Pompeo pledges close cooperation with India but trade, defense issues unresolved

Updated 26 June 2019
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Pompeo pledges close cooperation with India but trade, defense issues unresolved

  • But US Secretary of State Mike Pompeo gave few specifics of how they would overcome disputes on issues
  • The disputes have led to higher trade tariffs by the two countries and created unease over the depth of their security alliance

NEW DELHI: US Secretary of State Mike Pompeo sought to reduce heightened trade tension with India on Wednesday, promising a renewed focus on negotiating improved trade and investment ties between the two nations.
But Pompeo, on a visit to India, gave few specifics of how they would overcome disputes on issues ranging from access to Indian markets for leading American companies to New Delhi’s demands for foreign firms to store Indian data in the country, and exports of steel and aluminum to the United States.
The two nations are “friends who can help each other all around the world,” Pompeo told a joint news conference with Indian Foreign Minister Subrahmanyam Jaishankar after they met.
The current differences were expressed “in the spirit of friendship,” he added.
The disputes have led to higher trade tariffs by the two countries and created unease over the depth of their security alliance.
In particular, the sudden introduction of new e-commerce rules for foreign investors in February angered the Americans because it showed New Delhi was prepared to move the goalposts to hurt two of the largest US companies, discount retailer Walmart, and Amazon.com Inc.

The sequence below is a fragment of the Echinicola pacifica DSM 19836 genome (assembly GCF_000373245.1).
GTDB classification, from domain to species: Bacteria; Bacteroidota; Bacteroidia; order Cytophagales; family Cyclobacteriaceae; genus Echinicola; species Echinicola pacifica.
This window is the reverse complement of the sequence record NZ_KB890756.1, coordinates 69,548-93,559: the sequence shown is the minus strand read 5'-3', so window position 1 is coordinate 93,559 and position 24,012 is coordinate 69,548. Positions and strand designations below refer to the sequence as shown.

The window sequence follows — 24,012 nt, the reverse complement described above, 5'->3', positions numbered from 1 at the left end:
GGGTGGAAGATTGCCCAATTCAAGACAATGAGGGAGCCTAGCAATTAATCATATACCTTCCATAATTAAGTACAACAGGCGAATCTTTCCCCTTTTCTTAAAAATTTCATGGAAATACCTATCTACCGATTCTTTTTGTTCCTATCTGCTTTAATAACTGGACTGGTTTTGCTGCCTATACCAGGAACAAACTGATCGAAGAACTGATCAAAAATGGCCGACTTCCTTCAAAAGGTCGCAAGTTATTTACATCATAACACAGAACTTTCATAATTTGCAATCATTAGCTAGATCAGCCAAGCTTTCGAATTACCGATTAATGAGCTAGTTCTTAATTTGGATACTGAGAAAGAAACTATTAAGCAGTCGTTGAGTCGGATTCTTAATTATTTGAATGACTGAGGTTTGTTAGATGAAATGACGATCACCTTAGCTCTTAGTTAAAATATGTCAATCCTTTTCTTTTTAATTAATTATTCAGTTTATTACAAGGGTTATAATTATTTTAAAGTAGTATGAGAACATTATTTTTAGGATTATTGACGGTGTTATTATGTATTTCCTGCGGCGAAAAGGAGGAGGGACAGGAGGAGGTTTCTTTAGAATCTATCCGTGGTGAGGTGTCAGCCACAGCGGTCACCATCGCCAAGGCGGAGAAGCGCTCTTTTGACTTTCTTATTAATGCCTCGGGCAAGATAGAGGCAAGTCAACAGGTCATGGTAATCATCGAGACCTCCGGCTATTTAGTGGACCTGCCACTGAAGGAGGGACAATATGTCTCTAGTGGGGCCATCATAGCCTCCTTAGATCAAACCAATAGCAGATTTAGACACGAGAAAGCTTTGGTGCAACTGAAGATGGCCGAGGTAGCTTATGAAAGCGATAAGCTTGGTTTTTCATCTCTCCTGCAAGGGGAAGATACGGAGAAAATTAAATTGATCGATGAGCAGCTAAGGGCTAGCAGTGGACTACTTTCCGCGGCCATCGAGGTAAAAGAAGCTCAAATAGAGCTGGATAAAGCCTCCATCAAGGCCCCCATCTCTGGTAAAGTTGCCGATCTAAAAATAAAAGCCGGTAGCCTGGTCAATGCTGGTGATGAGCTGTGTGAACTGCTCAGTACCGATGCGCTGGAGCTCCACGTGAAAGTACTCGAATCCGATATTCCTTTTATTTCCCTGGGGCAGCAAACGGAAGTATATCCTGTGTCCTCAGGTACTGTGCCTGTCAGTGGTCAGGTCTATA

Walmart last year invested $16 billion to buy control of Indian e-commerce firm Flipkart.
Just days before Pompeo’s visit, India slapped higher retaliatory tariffs on 28 US products following Washington’s withdrawal of key trade privileges for New Delhi.
Jaishankar, a former Indian ambassador to the United States, played down the spat on Wednesday.
“If you trade with someone and they are your biggest trading partner, it is impossible you don’t have trade issues,” he said.
India’s ties with Russia and Iran, both now subject to US sanctions, are also a sore point.
US pressure has led India to stop buying oil from Iran, a top energy supplier. The United States has also stepped up pressure on India not to proceed with its purchase of S-400 surface-to-air missile systems from Russia.
The missile deal and Iranian oil were both discussed during their meeting, Jaishankar and Pompeo said, but mentioned no resolution of either at the news conference.
Earlier, Pompeo met Prime Minister Narendra Modi for talks at his official residence in the capital, New Delhi, and they exchanged handshakes in images broadcast on television.
“The Prime Minister expressed his strong commitment to achieve the full potential of bilateral relations in trade and economy, energy, defense, counterterrorism and people-to-people contacts,” the foreign ministry said in a statement, without elaborating.
Pompeo is expected to round off the trip with a policy speech hosted by the US embassy, before departing on Thursday for a summit of leaders of the Group of 20 nations in Japan.